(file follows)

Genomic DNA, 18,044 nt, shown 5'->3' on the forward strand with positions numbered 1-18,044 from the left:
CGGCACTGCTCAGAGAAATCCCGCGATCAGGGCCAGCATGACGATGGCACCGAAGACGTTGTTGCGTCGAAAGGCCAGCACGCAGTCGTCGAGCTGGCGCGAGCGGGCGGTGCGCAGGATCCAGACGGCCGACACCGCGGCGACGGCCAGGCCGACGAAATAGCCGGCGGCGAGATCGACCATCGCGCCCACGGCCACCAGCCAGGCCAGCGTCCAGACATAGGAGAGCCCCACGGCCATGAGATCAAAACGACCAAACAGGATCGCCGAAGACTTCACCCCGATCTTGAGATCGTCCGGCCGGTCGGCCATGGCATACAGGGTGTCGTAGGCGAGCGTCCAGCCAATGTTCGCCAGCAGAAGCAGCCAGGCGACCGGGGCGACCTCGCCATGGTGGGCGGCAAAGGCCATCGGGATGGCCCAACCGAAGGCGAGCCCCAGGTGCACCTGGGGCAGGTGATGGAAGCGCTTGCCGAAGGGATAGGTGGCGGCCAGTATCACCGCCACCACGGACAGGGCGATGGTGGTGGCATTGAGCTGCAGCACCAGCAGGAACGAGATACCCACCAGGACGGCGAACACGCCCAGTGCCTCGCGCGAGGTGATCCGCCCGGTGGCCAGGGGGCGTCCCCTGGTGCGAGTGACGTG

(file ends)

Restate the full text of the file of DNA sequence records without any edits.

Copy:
Genomic DNA, 18,044 nt, shown 5'->3' on the forward strand with positions numbered 1-18,044 from the left:
CGGCACTGCTCAGAGAAATCCCGCGATCAGGGCCAGCATGACGATGGCACCGAAGACGTTGTTGCGTCGAAAGGCCAGCACGCAGTCGTCGAGCTGGCGCGAGCGGGCGGTGCGCAGGATCCAGACGGCCGACACCGCGGCGACGGCCAGGCCGACGAAATAGCCGGCGGCGAGATCGACCATCGCGCCCACGGCCACCAGCCAGGCCAGCGTCCAGACATAGGAGAGCCCCACGGCCATGAGATCAAAACGACCAAACAGGATCGCCGAAGACTTCACCCCGATCTTGAGATCGTCCGGCCGGTCGGCCATGGCATACAGGGTGTCGTAGGCGAGCGTCCAGCCAATGTTCGCCAGCAGAAGCAGCCAGGCGACCGGGGCGACCTCGCCATGGTGGGCGGCAAAGGCCATCGGGATGGCCCAACCGAAGGCGAGCCCCAGGTGCACCTGGGGCAGGTGATGGAAGCGCTTGCCGAAGGGATAGGTGGCGGCCAGTATCACCGCCACCACGGACAGGGCGATGGTGGTGGCATTGAGCTGCAGCACCAGCAGGAACGAGATACCCACCAGGACGGCGAACACGCCCAGTGCCTCGCGCGAGGTGATCCGCCCGGTGGCCAGGGGGCGTCCCCTGGTGCGAGTGACGTG